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The campaign mode will be beaten in 10 hours or less by Halo veterans and it's definitely not what you would expect in any sense.  With the Covenant invading Earth, you'd think you'd get to know more about Earth and it's people as well as more about Master Chief, and to an extent you do, the game takes a drastic turn where you actually begin to feel sympathetic for the Covenant.  It's strange, and unexpected, but acceptable until the end.  Absolutely nothing is resolved.  Sure, we all expect there to be a Halo 3, and something to be left to our imagination in order to fuel the hype for that, but Halo 2 just stops.  What I'm saying is that it's abrupt in the sense that you will be fiending for more only to realize that it's already over.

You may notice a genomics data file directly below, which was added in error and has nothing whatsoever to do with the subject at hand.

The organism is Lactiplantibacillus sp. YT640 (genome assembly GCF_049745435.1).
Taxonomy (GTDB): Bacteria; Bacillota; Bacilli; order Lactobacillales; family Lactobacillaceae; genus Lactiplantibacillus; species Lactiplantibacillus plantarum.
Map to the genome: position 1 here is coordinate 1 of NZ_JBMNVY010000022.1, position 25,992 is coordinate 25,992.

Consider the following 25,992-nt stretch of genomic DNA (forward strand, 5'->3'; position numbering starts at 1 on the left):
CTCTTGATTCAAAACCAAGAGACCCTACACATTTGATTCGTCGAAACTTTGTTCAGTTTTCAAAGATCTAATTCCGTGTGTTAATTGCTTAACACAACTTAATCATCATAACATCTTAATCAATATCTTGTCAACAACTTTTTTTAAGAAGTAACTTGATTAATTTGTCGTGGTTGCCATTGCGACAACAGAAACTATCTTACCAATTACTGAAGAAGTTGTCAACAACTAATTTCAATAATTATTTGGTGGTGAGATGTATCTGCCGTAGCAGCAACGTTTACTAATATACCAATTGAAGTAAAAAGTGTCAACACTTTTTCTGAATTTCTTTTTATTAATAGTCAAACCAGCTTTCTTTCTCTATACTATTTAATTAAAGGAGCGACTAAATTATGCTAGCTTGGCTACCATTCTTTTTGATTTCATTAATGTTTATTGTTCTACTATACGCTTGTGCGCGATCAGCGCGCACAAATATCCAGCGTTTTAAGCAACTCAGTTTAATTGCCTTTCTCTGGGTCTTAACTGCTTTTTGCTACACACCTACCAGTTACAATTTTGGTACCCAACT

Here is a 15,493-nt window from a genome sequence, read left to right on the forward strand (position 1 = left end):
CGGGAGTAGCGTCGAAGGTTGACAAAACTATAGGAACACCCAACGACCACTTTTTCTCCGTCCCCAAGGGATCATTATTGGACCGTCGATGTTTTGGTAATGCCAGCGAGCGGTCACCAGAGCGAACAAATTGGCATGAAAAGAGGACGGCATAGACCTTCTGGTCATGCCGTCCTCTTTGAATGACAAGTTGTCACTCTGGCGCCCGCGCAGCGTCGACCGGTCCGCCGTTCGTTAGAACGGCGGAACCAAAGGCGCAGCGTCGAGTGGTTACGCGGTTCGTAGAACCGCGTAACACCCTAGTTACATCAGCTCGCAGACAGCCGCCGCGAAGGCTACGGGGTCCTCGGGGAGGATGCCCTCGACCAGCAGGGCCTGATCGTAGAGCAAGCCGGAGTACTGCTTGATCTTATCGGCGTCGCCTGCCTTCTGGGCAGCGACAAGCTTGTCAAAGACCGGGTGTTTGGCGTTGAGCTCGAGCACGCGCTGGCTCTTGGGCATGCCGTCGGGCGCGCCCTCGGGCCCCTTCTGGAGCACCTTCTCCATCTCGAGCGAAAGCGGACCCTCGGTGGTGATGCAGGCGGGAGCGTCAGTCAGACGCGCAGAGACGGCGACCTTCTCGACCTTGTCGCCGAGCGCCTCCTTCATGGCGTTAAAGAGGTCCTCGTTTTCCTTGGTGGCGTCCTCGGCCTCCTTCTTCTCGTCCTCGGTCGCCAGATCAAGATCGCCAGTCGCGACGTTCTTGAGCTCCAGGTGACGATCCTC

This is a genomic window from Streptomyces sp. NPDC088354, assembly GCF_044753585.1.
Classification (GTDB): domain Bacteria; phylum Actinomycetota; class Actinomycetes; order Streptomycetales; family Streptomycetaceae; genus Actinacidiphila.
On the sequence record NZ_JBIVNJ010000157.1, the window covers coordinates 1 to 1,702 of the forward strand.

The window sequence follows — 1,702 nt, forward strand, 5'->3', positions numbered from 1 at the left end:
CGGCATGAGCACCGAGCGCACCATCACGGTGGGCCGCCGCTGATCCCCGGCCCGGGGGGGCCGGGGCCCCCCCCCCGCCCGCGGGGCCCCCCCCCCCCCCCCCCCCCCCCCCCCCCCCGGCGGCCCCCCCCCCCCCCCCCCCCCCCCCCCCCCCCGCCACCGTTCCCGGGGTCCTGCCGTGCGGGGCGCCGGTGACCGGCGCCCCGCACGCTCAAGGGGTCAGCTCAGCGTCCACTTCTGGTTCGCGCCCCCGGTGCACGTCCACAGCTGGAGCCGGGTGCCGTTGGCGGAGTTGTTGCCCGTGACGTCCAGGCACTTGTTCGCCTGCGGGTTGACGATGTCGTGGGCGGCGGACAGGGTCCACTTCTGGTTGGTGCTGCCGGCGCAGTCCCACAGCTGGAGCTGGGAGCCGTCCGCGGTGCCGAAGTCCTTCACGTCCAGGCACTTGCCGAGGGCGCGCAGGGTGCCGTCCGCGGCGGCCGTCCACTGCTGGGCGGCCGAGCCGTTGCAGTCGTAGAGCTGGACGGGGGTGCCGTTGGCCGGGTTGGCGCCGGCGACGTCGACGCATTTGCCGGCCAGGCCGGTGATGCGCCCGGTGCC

But wait, Halo 2 is on Xbox Live.  So you'll be complaining about the short campaign for a good 7 seconds before you hop online and forget about it.  The problem is that Halo 2 is set up like no other Xbox Live game.  You'd think with the amount of people playing this online that the Optimatch would find a game for you in a few seconds, not minutes.  The wait to get into a game may actually end up being longer than the actual game depending on what mode you're looking for.  That wouldn't be so bad if they didn't kick you out of the room after the round and force you to repeat the entire process to play another game.  It's supremely annoying, but that couple minutes of gameplay sandwiched between waiting is a blast.  The sheer amount of combinations of game types and customizable options is amazing.  Slayer, CTF, KotH, and Oddball all return with various modifiers in addition to some new modes that feel slightly ripped off from other shooters.  The game has about a dozen maps, but all of them are available for every mode.  With comprehensive stat tracking, rankings, and clan support, Halo 2 is going to dominate Xbox Live for a while.  It's just a shame that there's no co-op mission support.